Proposed Illiana Expressway loses key vote

October 9, 2013

The head of northeastern Illinois' planning agency called Wednesday for an end to Gov. Pat Quinn's push for the Illiana Expressway, saying the proposed $1.3 billion tollway south of Chicago into Indiana is "a highway in nowhere land."

Gerald Bennett made the remarks before Chicago Metropolitan Agency for Planning board members voted 10-4 against the project, despite what Bennett said was unfair pressure by Quinn on the board. The agency's policy committee will have the final say in a vote next week. Its approval is needed to open the door to federal funding for the 47-mile tollway between Indiana and Illinois, which the Illinois Department of Transportation says will lead to economic development.

The governors of both states have touted the project as a way to speed goods by truck, reduce congestion and create thousands of jobs.

"I have never seen so much political pressure put on members of this board in the history of this agency," Bennett said at the board meeting, explaining that some members had expressed private concerns about the potential consequences of voting no.

"They don't want to upset IDOT; they don't want to upset the governor down the road. ... If IDOT refuses to give our towns or area money, so be it," said Bennett, who is also mayor of the southern Chicago suburb of Palos Hills.

Bennett accused the state's Transportation Department of being weeks late with payments to the agency totaling $2.2 million. He says it's no coincidence the delays — the first in years — began in July, after his agency released a negative assessment of the expressway project.

In response, the Transportation Department released a letter that its chief, Ann Schneider, sent to the planning agency Tuesday. It said the delays were the result of increased scrutiny after ineligible items were found in reimbursement claims, including one from the planning agency.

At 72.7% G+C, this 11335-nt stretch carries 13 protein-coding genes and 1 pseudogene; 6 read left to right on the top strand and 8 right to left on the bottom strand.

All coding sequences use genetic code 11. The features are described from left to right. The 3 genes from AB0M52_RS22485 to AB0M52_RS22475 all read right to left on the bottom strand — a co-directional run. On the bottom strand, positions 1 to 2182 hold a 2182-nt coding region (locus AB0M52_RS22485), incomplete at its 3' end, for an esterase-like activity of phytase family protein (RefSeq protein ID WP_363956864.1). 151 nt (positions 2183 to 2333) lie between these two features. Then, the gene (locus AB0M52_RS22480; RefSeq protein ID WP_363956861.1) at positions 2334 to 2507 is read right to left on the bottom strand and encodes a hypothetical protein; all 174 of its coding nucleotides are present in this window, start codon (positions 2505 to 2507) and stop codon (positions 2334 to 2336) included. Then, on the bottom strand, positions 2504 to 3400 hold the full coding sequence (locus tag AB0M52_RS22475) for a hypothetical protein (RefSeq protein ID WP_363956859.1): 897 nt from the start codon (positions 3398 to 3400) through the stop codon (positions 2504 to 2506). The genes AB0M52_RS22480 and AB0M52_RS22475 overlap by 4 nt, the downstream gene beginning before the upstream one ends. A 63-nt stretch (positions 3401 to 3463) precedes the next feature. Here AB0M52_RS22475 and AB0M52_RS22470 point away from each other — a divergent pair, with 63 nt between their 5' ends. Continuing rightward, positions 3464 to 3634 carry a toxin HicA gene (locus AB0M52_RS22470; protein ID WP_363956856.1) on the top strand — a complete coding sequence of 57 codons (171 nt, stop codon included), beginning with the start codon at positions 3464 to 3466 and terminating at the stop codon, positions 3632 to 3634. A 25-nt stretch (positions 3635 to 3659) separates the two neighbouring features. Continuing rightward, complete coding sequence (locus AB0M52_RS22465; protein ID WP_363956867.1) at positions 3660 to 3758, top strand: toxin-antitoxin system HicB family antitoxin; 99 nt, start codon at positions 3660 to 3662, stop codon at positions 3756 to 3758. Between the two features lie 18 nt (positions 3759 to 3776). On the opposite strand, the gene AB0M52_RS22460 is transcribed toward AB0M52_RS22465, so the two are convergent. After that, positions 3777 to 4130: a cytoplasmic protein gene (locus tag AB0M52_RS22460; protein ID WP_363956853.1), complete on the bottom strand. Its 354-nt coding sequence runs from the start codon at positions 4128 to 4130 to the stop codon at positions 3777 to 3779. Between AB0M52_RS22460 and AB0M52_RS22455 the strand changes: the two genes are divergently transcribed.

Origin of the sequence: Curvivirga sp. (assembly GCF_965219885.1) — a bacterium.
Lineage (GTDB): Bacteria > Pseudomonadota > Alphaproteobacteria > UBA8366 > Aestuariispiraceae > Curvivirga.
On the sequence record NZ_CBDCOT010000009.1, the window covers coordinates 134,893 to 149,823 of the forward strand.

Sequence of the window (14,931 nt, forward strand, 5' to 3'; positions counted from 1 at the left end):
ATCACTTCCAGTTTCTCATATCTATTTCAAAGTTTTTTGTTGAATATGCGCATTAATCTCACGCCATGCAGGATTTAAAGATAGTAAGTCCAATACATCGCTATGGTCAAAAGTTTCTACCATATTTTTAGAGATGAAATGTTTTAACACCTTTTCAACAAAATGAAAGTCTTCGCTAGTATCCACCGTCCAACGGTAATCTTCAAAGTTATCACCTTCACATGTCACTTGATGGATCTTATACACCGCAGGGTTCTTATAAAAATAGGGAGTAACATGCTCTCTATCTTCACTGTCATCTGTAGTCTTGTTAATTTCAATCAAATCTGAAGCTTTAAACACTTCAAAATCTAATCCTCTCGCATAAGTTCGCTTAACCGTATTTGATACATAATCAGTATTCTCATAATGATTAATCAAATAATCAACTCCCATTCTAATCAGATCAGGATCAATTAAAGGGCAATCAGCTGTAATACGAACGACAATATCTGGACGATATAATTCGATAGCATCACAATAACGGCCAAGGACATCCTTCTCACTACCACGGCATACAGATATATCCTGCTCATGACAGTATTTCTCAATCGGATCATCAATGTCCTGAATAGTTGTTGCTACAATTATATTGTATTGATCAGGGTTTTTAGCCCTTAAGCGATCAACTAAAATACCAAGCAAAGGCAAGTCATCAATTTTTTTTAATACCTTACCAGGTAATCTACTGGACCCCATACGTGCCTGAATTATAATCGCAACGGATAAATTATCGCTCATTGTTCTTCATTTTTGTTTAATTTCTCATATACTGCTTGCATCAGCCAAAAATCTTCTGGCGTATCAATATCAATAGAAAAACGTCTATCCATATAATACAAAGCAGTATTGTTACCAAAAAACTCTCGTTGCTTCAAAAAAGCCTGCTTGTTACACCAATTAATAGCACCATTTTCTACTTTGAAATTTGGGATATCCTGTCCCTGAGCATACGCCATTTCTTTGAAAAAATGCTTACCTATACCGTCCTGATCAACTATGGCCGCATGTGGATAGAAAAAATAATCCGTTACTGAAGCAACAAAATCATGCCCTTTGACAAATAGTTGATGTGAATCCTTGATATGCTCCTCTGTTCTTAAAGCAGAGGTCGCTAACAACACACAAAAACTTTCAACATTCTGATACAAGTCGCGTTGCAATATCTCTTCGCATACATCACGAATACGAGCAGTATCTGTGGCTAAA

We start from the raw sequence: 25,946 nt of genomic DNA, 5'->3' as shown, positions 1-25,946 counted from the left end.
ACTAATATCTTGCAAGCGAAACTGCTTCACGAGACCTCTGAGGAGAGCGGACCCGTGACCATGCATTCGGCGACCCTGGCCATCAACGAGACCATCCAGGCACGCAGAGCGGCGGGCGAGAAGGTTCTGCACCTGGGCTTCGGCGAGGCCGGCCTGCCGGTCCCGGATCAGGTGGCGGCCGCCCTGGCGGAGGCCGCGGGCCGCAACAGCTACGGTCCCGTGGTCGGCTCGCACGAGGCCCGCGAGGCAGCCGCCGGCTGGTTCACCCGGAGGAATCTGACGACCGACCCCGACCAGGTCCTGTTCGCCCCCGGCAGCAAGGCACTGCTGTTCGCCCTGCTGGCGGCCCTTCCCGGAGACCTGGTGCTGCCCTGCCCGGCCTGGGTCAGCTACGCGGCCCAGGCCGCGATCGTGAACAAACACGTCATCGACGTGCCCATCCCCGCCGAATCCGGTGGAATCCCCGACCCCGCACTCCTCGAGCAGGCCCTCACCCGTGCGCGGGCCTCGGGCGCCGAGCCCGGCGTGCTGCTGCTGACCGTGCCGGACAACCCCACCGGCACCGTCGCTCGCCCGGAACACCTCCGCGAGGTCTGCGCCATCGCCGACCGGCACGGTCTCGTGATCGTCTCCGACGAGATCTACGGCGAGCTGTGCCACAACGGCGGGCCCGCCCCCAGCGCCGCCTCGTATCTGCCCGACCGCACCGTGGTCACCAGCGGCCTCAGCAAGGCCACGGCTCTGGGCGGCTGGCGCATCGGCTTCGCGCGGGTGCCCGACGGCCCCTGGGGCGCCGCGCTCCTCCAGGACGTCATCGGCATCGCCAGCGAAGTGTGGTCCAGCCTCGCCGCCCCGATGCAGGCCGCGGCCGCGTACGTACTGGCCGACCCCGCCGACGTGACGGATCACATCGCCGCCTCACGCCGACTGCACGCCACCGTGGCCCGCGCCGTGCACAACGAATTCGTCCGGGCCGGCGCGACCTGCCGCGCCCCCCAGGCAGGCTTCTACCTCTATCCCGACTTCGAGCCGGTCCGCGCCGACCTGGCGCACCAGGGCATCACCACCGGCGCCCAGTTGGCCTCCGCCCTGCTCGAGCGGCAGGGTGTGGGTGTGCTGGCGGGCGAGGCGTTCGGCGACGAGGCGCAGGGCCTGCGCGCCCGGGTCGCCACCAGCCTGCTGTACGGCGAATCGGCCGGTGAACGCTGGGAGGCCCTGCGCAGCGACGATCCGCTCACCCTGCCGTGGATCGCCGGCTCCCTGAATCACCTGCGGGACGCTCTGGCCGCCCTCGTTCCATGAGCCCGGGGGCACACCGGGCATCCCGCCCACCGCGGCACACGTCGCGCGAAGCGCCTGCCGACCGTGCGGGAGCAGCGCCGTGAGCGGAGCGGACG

The tollway would cross a rural area south of Chicago, offering cars and trucks an east-west link between Interstate 65 in Indiana and Interstate 55 in Illinois. The two states say construction could start late next year or in the spring of 2015.

Businesses, labor unions and community groups all support the project.

A Baptist minister from Chicago's south suburbs, David Bigsby, was among residents who addressed Wednesday's board meeting, saying the area has been held in an "economic death row."

"I pastor to people who don't have jobs. I pastor to people that are losing homes. I pastor to people that are in despair. This highway gives us some hope," he said.

Illinois hopes to lure private investors to put up some of the cost of building, operating and maintaining the road in a 35-year deal. Tolls would help repay the debt.

But in an analysis released in September, the planning agency concluded the route's traffic and tolls would fall short, leaving taxpayers on the hook for anywhere from $440 million to $1.1 billion.

Agency staffers also concluded that because of the corridor's location 10 miles south of built-up areas on the edge of suburban Will County, it would have minimal impact on any economic development or long-term job creation beyond the workforce needed to build it.

"We're not sure how building a roadway that ... is going to be built for vehicles and trucks to go around them, how that creates jobs for those communities," the planning agency's executive director, Randall Blankenhorn, told reporters after the vote.

Environmental groups also oppose the project, saying it would threaten endangered wildlife, critical habitat and other sensitive areas.

Schneider gave interviews to news outlets Monday to counter opponents. She said the state's adviser on the project, Ernst & Young, found toll revenues would top the costs of operating and maintaining the road, providing the state with money to invest in other transportation work.

The transportation chief also said the road was important to staying competitive.

"A lot of people, what they don't realize is that right now we are in competition for being a freight hub with places like Memphis, Tenn.; Columbus, Ohio," she told The Associated Press.


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